May 18, 2024


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The Hapkido Principle of Circular Force

The Hapkido Principle of Circular Force

Hapkido is a Korean martial art that utilizes defensive motions to get in harmony with the attacker, thereby deflecting their force. One of the basic principles of Hapkido philosophy is the principle of the circle or circular force. Here’s how to visualize this principle and understand it.

Things You’ll Need: Circular object, like a glass, coin, or CD, and a Tabletop

First, find a circular object, like a bowl, CD, or even a coin. Seeing a circular object will help you to visualize how the principle of the circle works.

Next, hold the circular object in your hands. Notice the perfection of the circular shape. Think of other “circles” in your life, such as the circle of personal space that all of us have. In Hapkido, there is no need to set up a defensive motion if your personal space has not been violated. Think of what constitutes your own personal space and how deep it is.

Then place the object onto a table, with the circular edge resting on the tabletop. When you press against the circle with your finger, notice how gracefully the circular object rolls to the side and deflects your force. The art of Hapkido uses graceful, circular motions to deflect incoming blows, rather than meeting them head-on with directly opposing force.

Next watch a circular object roll on the tabletop. It is hard to maintain it stationary, to stop it. It is not like a square object that just stays in one spot. Hapkido practitioners use this principle of the fluidity of motion to inspire them to keep moving when practicing the art.  This constant motion makes it difficult for an opponent to grab hold or pin them down.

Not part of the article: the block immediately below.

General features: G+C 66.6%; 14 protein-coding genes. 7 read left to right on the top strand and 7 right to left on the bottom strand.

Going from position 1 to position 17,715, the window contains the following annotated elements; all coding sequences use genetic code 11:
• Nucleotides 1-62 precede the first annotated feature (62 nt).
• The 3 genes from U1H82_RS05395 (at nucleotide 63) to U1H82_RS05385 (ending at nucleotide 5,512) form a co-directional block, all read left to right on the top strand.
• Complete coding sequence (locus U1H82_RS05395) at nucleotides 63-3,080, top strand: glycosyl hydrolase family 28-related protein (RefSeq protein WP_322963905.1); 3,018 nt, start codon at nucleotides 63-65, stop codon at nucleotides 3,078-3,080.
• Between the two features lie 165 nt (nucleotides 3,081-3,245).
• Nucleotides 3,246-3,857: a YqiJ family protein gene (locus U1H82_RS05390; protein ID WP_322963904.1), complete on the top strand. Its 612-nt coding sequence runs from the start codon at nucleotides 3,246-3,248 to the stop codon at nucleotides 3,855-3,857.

Finally, notice that the circle has no beginning and no end. Take from this the lesson that what you send out will come back to you. For example, traditionally while white belts bow to higher ranks, while black belts bow in return to them.  If you desire respect from others, you must also demonstrate in return that same willingness to respect them.  

Those who learn eventually teach and just as a circle has no end so will what you have to learn from the art and from those who participate in it have no boundaries.

About the author: Richard Hackworth is a Grand Master of Hapkido, Taekwondo, and Korea Sword. He also holds a Masters License in Tai Chi. Hackworth is best known as the host of the “World Martial Arts TV Show” and “Fight for Your Health TV Show”. To learn more about Richard Hackworth and the martial art of Hapkido visit his website at .